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Are There Less Than 20,000 Active Twitter Users In China? [STUDY]

Back in September we looked at a study which, somewhat controversially, suggested that 35.5 million of Twitter’s (at the time) 140 million active users were likely located in China, putting the country top of Twitter’s user league table, ahead of second-placed India, with the U.S. a distant third.

The numbers didn’t sit right with me, nor many of our readers, and with good reason, as Twitter access is heavily restricted on the Chinese mainland, with the country actively blocking the micro-blogging social network since 2009. And while many people around the world access Twitter secretly via proxies, the penalties in China can be so severe that, even in a country of 1.34 billion, tens of millions of people blatantly taking this risk seemed a little unlikely.

And that line of thinking might have some merit, as a new study has suggested that that 35.5 million estimation could be off by several magnitudes.

Indeed, according to one anonymous programmer, there may be just 18,164 active Twitter users in China, with Alaska cited as having the second largest group of Chinese Twitter users worldwide.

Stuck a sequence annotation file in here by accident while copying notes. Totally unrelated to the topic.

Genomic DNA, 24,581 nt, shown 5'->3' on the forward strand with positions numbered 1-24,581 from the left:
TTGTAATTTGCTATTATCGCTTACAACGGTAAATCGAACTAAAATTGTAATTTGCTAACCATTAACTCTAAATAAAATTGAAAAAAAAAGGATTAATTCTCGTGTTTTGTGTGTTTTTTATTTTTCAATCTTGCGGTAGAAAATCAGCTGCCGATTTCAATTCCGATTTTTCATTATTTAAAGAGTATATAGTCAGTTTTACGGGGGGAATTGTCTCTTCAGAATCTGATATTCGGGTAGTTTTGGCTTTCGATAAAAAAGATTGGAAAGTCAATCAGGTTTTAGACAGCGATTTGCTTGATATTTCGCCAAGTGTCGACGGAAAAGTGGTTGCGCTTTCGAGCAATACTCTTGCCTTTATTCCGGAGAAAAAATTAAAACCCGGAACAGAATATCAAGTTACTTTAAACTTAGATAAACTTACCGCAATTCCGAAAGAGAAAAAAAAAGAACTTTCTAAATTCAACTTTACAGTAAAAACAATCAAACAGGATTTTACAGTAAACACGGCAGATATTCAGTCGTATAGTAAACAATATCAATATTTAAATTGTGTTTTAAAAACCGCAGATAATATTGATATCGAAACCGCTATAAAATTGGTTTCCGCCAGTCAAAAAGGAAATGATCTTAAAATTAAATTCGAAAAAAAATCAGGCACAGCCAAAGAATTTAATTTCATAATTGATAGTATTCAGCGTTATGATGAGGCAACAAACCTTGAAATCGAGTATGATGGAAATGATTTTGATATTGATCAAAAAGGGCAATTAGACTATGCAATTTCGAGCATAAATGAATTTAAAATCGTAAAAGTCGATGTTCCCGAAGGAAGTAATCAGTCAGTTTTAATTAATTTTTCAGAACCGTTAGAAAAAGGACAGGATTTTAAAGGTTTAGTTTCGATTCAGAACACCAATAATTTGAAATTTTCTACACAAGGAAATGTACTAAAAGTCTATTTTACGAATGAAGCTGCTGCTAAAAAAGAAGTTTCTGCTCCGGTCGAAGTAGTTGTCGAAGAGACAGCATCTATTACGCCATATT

These findings come courtesy of Twitter user @ooof, who tracked the tweets of some 76,000 global Twitter users who tweeted or re-tweeted posts containing Chinese characters. This was achieved using data provided by twiyia.com, which contains information about the locations of Chinese Twitter users – specifically, the timezones they had chosen in their profiles, as opposed to their location, which can be hard to determine (especially if they’re accessing Twitter via a proxy). However, timezones can also be problematic for determining exact location, as @ooof explains.

“[Based on the data we have] we can say that there are less than 20,000 active Chinese Twitter users on the mainland,” @ooof said in an email to the South China Morning Post.

“We can’t see people from Shanghai, Guangzhou, Shenzhen or any other big mainland cities. They are all in Beijing time zone.”

The survey’s findings can be seen in the infographic below (click to enlarge):

(Source: South China Morning Post. Computer image via Shutterstock.)

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